Honestly, it was a slow joy to read this one and it cheered me up plus it made me want to cook a lot too. I want to make those bear claws soon. I can highly recommend it, and if you’re interested in a cute black cat learning magic and making friends and taking care of his community, then you can buy it here.

Book Review

Moon Reads: Luna Loves World Book Day

Luna Loves World Book Day by Joseph Coelho and Fiona Lumbers

Rating: MoonKestrel Logo2 20px MoonKestrel Logo2 20px MoonKestrel Logo2 20px MoonKestrel Logo2 20px

Read before: No

Ownership: Bought myself

Every year I browse the selection of books that will be available for “World Book Day”. The UK celebrates it in March which confuses me but apparently there are reasons for it, and I don’t need to get into an essay about them. Still, I browse books and saw this one which caught my curiosity and bought it.

I ahve to say the artwork is what wins in this book for sure. There are a lot of unicorns and cuteness. Sweet illustrations make Luna feel more alive and her story be what it is, you barely need the words to understand it. Which is why I was a bit meh about the words, the story feels a bit like it was written to fit and therefore wasn’t as well prepared as other books.

Now I have not read other books in this series, so not sure if that is the style of them, but I read enough children’s books to feel one that is a bit odd and just doesn’t capture the attention with the words. That was a shame because the story is about a little girl excited for dressing up but things keep going worng until thankfully she still manages to enjoy the day and love it as much as she can. That is in itself a sweet story and it was beautifully illsutrated.

Book Review

Moon Reads: Midnight Magic

Midnight Magic by Michelle Harrison and Elissa Elwick

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Midnight Magic is all about magic and black cats born at midnight.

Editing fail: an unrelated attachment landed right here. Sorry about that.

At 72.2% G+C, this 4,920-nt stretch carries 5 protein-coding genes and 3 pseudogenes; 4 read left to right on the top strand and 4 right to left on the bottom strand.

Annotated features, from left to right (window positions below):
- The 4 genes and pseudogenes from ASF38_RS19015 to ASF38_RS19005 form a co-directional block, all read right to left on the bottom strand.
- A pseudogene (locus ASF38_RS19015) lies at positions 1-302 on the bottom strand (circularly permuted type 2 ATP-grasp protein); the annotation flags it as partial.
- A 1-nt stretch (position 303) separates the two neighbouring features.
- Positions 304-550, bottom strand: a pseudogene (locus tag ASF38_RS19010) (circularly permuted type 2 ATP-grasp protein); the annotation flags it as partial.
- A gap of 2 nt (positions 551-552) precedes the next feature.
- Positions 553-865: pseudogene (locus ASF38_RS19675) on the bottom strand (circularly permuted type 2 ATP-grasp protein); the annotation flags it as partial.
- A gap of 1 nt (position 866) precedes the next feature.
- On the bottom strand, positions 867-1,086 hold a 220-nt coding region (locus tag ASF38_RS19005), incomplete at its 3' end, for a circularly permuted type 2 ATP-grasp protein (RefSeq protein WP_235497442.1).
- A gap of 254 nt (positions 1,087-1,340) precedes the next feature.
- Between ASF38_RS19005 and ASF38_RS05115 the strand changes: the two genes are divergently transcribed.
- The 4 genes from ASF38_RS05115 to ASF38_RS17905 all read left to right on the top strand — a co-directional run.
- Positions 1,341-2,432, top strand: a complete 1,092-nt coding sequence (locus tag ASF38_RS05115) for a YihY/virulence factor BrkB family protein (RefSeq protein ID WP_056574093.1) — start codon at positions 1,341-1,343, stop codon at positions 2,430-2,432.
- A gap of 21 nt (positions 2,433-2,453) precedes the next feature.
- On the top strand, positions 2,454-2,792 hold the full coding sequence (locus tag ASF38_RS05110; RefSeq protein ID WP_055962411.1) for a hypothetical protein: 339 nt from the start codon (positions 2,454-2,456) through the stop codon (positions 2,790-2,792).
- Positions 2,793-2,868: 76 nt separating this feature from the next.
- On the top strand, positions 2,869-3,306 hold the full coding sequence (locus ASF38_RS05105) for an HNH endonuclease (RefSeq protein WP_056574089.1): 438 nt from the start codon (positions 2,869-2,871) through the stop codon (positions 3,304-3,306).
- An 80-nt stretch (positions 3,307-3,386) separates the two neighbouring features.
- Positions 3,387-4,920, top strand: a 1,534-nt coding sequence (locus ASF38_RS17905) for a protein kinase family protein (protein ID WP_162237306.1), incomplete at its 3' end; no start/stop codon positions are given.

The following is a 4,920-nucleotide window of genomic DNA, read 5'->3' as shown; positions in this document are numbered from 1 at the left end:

It is also one of those books that as a child you love and will read over nad over again and keep thinking it would be amazing to have a cat like Midnight and be so lucky to have magic around. I remember feeling like this with The Little Leftover Witch, and I got the same little hope of magic and things just coming to happen with a pinch of magic in them.

Midnight is born exactly at midnight on a stable and she is a very lucky cat but also, it means a lot of trouble, but she will soon find her way around life.

I had a lot of joy reading this book, the illustrations make it even nicer to read and the rhyming verses to go through the story are delightful. I can highly recommend this book to read, both for your own enjoyment or for your childre, or your niece/nephew, or if you’re a teacher, then for your classroom. There will be a lot of fun and imagining how life would be if you had Midnight come to your house and you adopted her. I cant wait to see if there will be more adventures for Midnight and her family.

Overall, great read for all ages, and full of magic. Highly recommended.

Book Review

Moon Reads: Technically, You Started It

Technically, You Started It by Lana Wood Johnson

Rating: MoonKestrel Logo2 20px MoonKestrel Logo2 20px MoonKestrel Logo2 20px MoonKestrel Logo2 20px

Technically, You Started It has a very interesting format to tell the story. It is all presented as a text conversation. There are no paragraphs, nothing except the “chat history” of the texts between Martin Nathaniel Munroe II and Haley.

For starters there are two Martin Nathaniel Munroe II in class and one is to Haley’s eyes the good one and the other one the bad one. She isn’t sure which one is texting her but it has to be good one, right?

I really enjoyed the format of the story, it was easy to read and kept it refreshing as there is that kind of freedom of not needing to describe mucha nd onyl exchange certain bits of data. And to me it was believable as a conversation between two teenagers who know about each other but don’t really know each other.

And then as the become more acquainted with each other, do they acknowledge the friendship in school or just keep it over text?

Honestly, I enjoyed this way more than I thought I would, it was funny, it made me remember to my first few internet friends way back when but also the awkwardness of meeting in person. Plus I really liked both characters and how they each have certain perceptions of things and other people, particularly people they both interact with.

Honestly I don’t want to spoil the experience of reading this but if you enjoy a sweet romance, some comedy and funny nerd moments, then this is a great read, plus format is a big winner when you want a good story but your brain can’t engage enough (to me this was a slump breaking book and gosh I finished and was just like “I am so happy, this is so fun and so cool”).

Book Review

Moon Reads: Cat’s Cafe

Cat’s Cafe by Matt Tarpley

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After some browsing for cute books that are either comics or graphic novels, I found this as a suggestion from similar reads and thought it was cute. Put it on my wishlist and got it as a birthday gift, so happy me.